外文标题：Did China steal Japan's high-speed train?
FORTUNE -- One China defender recently claimed his countryman's "bandit innovators" could be good for the world. That was small consolation for the Japanese, who say that China pirated their world-famous bullet train technology.
"Don't worry too much about Chinese companies imitating you, they are creating value for you down the road," said Li Daokui, a leading Chinese economist at the Institute for New Economic Thinking's conference. Such "bandit innovators," he expanded, would eventually grow the market, leading to benefits for everybody.
Kawasaki Heavy Industries (KHI), maker of Japan's legendary Shinkansen bullet trains, bitterly disagrees. After signing technology transfers with CSR Sifang, the builder of China's impressive, new high-speed rail, KHI says it deeply regrets its now-dissolved partnership. It planned to sue its previously junior partner for patent infringement, but it backed down recently.
Risk analyst Michal Meidan of Eurasia Group believes KHI is wise to drop the IP suit and stay out of China. "Every firm working in the high-tech space in China should be aware of the risks related to weak IP protection in the country but often has few choices but to go into these agreements if it wants to gain market share there," she says. "The intense competition prompts companies to make concessions on technology transfers, as the Chinese are very good at playing off the competition."
What could drive the normally unlitigious Japanese into such a frenzy? Not only did China copy their technology, say the Japanese, after patenting remarkably similar high-speed-rail (HSR) tech, CSR now wants to sell it to the rest of the world -- as Chinese made. Both Japanese and European rail firms now find themselves frozen out and competing with their former Chinese collaborators for new contracts, inside and outside China.
With a diminishing domestic market, Japan's train industry is hoping to pick up orders abroad for its HSR. Before China stepped in, undercutting Japanese offers by about half, Japan looked very attractive to foreign buyers with its record for fast, reliable train systems.
With more than 300 million annual riders, Japan's Shinkansen -- 50 years old next year -- trains carry more passengers than those of any other HSR system. It has suffered no fatal accidents. The U.K. was impressed enough to complete a 540 billion yen deal with Hitachi, which also builds Shinkansen, to supply bullet trains by 2016.
The Motherland of train travel is not alone. Everyone is shopping around for high-speed solutions including the U.S., as the $180 billion global rail industry continues to boom.
Outside of Britain, Japan could easily find itself edged out by the Chinese competition. This makes KHI's Harada Takuma, who worked on the Chinese collaboration, very angry. Under the licensing agreements with KHI, China's use of the expertise and blueprints to develop high-speed railway cars was to be limited to domestic application, he explains. "We didn't think it was not risky. But we took on the project because terms and conditions under the tech transfer should have been binding. We had a legal agreement; we felt safe."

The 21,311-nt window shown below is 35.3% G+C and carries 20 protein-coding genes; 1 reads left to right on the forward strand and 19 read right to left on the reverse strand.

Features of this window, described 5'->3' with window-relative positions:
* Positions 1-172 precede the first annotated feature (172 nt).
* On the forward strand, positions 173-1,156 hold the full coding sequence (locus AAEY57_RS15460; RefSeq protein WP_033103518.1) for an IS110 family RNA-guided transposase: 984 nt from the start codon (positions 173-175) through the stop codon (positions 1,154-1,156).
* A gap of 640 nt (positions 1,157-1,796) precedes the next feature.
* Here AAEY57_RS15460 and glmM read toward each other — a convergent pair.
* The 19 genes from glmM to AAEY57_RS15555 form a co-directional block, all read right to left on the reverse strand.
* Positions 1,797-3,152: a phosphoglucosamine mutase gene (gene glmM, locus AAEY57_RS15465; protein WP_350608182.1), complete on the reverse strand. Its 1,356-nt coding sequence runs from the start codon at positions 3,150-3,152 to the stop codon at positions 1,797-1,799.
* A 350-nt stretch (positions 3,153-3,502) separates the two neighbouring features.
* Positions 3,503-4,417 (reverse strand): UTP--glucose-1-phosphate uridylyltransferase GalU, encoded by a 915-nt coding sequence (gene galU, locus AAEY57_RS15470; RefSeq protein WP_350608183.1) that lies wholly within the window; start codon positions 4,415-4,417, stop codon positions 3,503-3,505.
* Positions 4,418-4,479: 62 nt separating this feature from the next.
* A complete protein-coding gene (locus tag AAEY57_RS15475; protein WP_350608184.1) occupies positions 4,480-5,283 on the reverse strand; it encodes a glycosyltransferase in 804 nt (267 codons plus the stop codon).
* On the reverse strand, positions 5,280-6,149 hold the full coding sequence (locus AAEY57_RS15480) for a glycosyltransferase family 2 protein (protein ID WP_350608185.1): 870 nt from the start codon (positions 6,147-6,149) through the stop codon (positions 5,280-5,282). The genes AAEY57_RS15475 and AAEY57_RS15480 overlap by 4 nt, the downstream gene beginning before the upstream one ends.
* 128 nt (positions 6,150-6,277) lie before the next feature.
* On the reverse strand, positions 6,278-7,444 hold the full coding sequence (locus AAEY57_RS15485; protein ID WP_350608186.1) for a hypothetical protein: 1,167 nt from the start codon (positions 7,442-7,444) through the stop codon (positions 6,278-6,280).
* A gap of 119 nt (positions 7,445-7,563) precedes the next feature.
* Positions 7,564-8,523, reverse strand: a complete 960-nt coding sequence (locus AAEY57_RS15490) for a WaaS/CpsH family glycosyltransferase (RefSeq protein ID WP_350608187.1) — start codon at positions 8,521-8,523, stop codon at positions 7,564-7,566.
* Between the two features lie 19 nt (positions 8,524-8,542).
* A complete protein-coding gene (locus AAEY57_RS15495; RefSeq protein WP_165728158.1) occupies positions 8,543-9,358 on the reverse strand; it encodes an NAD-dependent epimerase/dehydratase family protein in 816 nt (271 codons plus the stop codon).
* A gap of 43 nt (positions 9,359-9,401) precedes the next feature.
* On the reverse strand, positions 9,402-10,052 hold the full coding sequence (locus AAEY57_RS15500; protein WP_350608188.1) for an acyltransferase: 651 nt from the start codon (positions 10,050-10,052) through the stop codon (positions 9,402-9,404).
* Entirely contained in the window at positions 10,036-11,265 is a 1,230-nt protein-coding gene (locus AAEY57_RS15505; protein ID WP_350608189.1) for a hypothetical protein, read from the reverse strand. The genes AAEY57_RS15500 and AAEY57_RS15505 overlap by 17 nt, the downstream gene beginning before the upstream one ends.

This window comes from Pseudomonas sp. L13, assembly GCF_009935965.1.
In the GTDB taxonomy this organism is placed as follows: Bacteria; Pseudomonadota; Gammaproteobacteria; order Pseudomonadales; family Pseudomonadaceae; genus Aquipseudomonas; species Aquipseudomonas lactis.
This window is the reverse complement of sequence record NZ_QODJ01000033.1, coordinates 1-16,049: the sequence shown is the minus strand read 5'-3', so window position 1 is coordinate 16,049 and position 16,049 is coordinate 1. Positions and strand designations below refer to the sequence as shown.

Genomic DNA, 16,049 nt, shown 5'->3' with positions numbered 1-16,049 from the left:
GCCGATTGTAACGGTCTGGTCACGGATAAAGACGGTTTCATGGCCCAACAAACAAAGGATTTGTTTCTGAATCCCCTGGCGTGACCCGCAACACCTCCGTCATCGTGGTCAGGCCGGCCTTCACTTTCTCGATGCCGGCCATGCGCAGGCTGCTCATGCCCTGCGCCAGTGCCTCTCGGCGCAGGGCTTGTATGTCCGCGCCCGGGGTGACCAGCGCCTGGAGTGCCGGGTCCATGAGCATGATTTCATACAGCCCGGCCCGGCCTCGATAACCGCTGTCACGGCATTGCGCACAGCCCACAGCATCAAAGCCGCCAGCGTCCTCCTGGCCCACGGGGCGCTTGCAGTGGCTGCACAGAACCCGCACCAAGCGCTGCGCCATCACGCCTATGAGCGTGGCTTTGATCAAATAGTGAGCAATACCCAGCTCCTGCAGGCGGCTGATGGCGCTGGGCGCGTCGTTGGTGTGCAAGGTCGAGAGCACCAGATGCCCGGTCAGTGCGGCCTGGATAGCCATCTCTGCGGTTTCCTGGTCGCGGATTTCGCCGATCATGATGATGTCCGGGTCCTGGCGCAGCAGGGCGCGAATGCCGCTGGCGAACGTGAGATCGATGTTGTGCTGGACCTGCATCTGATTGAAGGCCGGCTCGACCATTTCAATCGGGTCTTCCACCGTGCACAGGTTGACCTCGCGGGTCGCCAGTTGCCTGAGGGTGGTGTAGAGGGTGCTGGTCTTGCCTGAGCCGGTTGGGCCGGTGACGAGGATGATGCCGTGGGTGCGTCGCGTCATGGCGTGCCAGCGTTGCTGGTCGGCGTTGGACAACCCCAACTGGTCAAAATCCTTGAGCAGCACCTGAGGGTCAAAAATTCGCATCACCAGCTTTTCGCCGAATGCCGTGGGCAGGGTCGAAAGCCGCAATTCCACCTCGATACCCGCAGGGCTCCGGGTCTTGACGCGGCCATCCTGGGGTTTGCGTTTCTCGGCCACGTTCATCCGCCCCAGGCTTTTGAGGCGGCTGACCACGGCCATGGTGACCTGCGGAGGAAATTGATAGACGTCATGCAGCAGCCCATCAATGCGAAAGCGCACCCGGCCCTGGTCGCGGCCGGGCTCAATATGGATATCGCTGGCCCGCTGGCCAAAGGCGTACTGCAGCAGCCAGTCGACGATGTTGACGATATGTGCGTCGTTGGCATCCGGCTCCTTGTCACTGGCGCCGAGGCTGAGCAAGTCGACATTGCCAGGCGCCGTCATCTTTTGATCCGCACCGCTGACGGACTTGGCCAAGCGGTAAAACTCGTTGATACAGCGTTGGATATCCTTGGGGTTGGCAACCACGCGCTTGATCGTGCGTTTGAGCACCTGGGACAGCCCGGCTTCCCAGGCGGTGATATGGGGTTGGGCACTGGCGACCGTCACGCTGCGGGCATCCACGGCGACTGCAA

The Chinese authorities, for their part, see no problem. As Beijing busies itself filing for HSR patents abroad, it claims China developed her own HSR based on Japanese and German technologies which it claims were merely "digested." When it was suggested that China trains were mere knockoffs at a press conference in China recently, the Ministry of Railways spokesman asserted that China's HSR was far superior to Japan's Shinkansen, and that the two "cannot be mentioned in the same breath."
Others, such as a few Chinese engineers, have admitted no real innovation. That they were "just standing on the shoulders of giants" as one rail technician put it. Wherever the truth lies exactly, KHI's train technology transfer saga is unlikely to be over soon.
The Japanese experience should be a lesson for the world. Our greediness, desire to pile up profits in China, is at the source of the problem, not the Chinese.
The Japanese use to copy them selfs before they started innovating.
How funny! Thirty years ago, American manufacturing use to complain about Japan stealing their intellectual property. Japan would then make the product cheaper and better. Now China is doing it to them!
It took the Japanese about 20-30 years to leapgrog, for the most part,
their American auto-industry counter parts, based on copied
technologies. Maybe after 20 years, it will be the Chinese's turn to do
the complaining. Of course, we all know where a lot of American technologies came from, after the WW2. The cycle goes on. To copy is human nature--that's how kids learn.
People are surprised by this? The cheap labor comes at a cost. Literally EVERYTHING that we are outsourcing is being copied,
Dan Mark Hungerman
India is certainly doing similar things for some industries...
Some 20 years ago, my father -- then a State Department liaison -- returned from China with a massive, albeit inferior, bootlegged copy of the World Book Encyclopedia dictionary at a fraction of what an authentic copy would've cost. For decades, China had a well-earned reputation for its tacit approval of widespread theft of intellectual property and copyright infringement -- from bootlegged books, DVDs and Gucci handbags to consumer electronics knockoffs (including the latest iPad mini tablet dubbed iPed in China). Why should it surprise us now that it has extended this brazen policy to high-speed rail trains in order to gain a competitve edge on the West?
This is a well known case of intellectual theft by China. Kawasaki Heavy Industries (KHI) would win their case in California court if they try to build this KHI tech into the US. KHI would be foolish not to pursue their case in US court This is an open and shut case. No doubt about it for anyone who follows these types of legal questions. I encourage Kawasaki Heavy Industries to move on this case in US court.